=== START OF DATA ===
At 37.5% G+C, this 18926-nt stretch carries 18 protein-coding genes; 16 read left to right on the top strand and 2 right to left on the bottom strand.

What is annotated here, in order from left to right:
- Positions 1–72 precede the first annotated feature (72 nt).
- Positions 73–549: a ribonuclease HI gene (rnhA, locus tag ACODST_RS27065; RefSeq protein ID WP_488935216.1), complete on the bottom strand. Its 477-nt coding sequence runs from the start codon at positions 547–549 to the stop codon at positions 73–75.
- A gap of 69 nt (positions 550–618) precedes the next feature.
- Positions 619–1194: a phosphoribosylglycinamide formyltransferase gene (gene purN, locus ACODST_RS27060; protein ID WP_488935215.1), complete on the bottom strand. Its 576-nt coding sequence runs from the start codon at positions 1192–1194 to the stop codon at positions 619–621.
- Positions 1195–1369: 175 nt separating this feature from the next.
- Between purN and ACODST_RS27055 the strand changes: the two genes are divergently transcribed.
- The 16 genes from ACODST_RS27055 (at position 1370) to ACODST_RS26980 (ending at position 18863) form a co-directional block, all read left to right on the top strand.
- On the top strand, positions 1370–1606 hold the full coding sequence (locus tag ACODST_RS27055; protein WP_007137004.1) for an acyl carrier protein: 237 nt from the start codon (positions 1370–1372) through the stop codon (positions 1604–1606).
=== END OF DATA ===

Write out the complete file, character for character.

At 37.5% G+C, this 18926-nt stretch carries 18 protein-coding genes; 16 read left to right on the top strand and 2 right to left on the bottom strand.

What is annotated here, in order from left to right:
- Positions 1–72 precede the first annotated feature (72 nt).
- Positions 73–549: a ribonuclease HI gene (rnhA, locus tag ACODST_RS27065; RefSeq protein ID WP_488935216.1), complete on the bottom strand. Its 477-nt coding sequence runs from the start codon at positions 547–549 to the stop codon at positions 73–75.
- A gap of 69 nt (positions 550–618) precedes the next feature.
- Positions 619–1194: a phosphoribosylglycinamide formyltransferase gene (gene purN, locus ACODST_RS27060; protein ID WP_488935215.1), complete on the bottom strand. Its 576-nt coding sequence runs from the start codon at positions 1192–1194 to the stop codon at positions 619–621.
- Positions 1195–1369: 175 nt separating this feature from the next.
- Between purN and ACODST_RS27055 the strand changes: the two genes are divergently transcribed.
- The 16 genes from ACODST_RS27055 (at position 1370) to ACODST_RS26980 (ending at position 18863) form a co-directional block, all read left to right on the top strand.
- On the top strand, positions 1370–1606 hold the full coding sequence (locus tag ACODST_RS27055; protein WP_007137004.1) for an acyl carrier protein: 237 nt from the start codon (positions 1370–1372) through the stop codon (positions 1604–1606).